People will no longer be required to wear masks on the MBTA or at Logan International Airport, state officials announced Tuesday in the wake of a federal judge’s ruling that voided the national mask mandate for public transportation.
“The Commonwealth has followed federal guidance in terms of face coverings and to be consistent with that, we are lifting the face covering mandate at the Commonwealth’s transportation hubs and on most public transportation vehicles,” Transportation Secretary Jamey Tesler said in a statement.
“While these face covering requirements are being lifted, we remind travelers that masks are welcome if people choose to wear them,” Tesler said.
The mask mandate was imposed to curb the spread of COVID-19, which travels through the air. The US Centers for Disease Control and Prevention had wanted the mandate extended through May 3.
“Customers are no longer required to wear a mask on MBTA vehicles, or at stations or facilities if they choose not to,” Massachusetts Bay Transportation Authority general manager Steve Poftak said in the statement. “The MBTA remains committed to safety and will continue adhering to all CDC and Massachusetts’ public health guidance. The T is continuing to clean vehicles and stations regularly and upgrade air filtration systems.”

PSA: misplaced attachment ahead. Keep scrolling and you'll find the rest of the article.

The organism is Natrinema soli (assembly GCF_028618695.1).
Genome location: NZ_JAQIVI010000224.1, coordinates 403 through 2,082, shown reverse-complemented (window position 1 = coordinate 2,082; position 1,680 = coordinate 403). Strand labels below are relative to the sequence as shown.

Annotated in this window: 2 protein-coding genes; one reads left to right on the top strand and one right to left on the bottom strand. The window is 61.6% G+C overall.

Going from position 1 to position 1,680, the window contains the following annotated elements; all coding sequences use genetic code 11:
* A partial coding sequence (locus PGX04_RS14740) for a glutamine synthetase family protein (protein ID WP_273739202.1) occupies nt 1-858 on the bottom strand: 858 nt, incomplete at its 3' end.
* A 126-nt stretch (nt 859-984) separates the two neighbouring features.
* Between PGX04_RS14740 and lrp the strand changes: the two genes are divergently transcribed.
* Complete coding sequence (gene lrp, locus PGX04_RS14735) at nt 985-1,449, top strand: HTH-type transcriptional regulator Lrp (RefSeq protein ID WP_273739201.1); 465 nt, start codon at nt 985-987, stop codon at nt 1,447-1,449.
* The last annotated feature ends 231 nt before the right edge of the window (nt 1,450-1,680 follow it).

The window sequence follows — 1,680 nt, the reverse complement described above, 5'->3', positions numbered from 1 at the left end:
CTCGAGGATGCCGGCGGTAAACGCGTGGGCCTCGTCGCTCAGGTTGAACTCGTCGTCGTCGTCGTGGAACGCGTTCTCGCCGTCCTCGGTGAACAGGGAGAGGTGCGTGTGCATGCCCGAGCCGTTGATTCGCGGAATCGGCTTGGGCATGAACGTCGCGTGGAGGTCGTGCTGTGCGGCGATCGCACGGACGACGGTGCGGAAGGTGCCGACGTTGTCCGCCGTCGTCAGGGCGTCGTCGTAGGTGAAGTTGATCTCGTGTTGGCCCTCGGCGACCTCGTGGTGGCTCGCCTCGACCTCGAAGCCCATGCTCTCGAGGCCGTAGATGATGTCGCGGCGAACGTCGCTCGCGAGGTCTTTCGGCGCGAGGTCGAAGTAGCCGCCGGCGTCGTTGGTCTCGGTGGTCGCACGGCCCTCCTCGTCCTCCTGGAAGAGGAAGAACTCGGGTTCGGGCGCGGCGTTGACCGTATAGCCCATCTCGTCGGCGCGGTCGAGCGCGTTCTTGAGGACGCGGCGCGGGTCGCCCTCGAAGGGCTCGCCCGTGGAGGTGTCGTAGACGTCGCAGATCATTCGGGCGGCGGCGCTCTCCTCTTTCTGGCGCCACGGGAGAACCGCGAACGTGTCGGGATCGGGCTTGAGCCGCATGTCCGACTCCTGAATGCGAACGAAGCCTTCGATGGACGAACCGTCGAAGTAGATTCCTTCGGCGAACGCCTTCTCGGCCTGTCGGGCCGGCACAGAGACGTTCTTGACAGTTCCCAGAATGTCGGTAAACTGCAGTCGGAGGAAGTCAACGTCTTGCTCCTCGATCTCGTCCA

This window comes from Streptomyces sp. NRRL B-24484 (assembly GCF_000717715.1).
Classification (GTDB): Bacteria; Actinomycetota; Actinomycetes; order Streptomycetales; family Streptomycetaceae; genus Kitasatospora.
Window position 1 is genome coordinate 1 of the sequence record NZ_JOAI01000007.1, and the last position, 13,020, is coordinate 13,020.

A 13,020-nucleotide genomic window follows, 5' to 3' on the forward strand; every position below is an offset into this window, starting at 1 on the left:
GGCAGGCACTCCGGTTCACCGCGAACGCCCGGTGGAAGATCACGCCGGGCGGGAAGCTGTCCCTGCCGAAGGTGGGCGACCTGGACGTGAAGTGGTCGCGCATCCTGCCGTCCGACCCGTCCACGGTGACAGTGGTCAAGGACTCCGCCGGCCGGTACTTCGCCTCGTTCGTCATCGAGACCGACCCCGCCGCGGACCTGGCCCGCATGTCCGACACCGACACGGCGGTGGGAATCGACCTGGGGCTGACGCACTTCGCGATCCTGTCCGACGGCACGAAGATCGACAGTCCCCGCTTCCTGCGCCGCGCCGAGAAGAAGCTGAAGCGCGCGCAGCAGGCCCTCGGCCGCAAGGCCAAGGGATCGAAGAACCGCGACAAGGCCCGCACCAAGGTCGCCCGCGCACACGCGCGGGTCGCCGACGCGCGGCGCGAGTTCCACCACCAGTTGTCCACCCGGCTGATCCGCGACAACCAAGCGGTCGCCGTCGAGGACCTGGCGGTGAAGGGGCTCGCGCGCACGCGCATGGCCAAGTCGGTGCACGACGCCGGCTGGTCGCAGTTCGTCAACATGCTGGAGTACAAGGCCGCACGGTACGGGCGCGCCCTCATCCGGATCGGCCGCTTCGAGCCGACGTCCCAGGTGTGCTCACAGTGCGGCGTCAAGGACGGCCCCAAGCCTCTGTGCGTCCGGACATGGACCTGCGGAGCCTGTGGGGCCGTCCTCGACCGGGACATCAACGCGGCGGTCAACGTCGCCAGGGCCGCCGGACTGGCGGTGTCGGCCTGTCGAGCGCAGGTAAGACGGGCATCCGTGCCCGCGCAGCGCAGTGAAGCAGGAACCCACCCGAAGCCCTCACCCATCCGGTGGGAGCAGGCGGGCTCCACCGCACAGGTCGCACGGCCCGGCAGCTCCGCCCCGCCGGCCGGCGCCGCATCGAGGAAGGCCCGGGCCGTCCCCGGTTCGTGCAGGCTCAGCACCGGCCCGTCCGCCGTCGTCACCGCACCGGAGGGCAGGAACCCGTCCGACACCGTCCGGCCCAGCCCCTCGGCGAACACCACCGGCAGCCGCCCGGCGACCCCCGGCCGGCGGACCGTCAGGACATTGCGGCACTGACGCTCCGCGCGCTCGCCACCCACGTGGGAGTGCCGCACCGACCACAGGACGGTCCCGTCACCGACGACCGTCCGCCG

Most of the state’s 15 regional transit authorities were also dropping mask requirements, but people should check with their RTA to confirm, the officials said. Masks will still be required by users of MBTA’s paratransit service, The RIDE.
Massachusetts Port Authority chief executive Lisa Wieland said in the statement that in line with the guidance from the US Transportation Security Administration mask-wearing would become optional at airports. Massport owns and operates Logan International Airport, Hanscom Field, and Worcester Regional Airport.
Mask-wearing will also not be required on Logan Express buses or at Conley Terminal, the cargo port on Boston Harbor.
She noted, however, that “there may still be certain requirements onboard international flights, so we would encourage those passengers to check with their airline and destination.”
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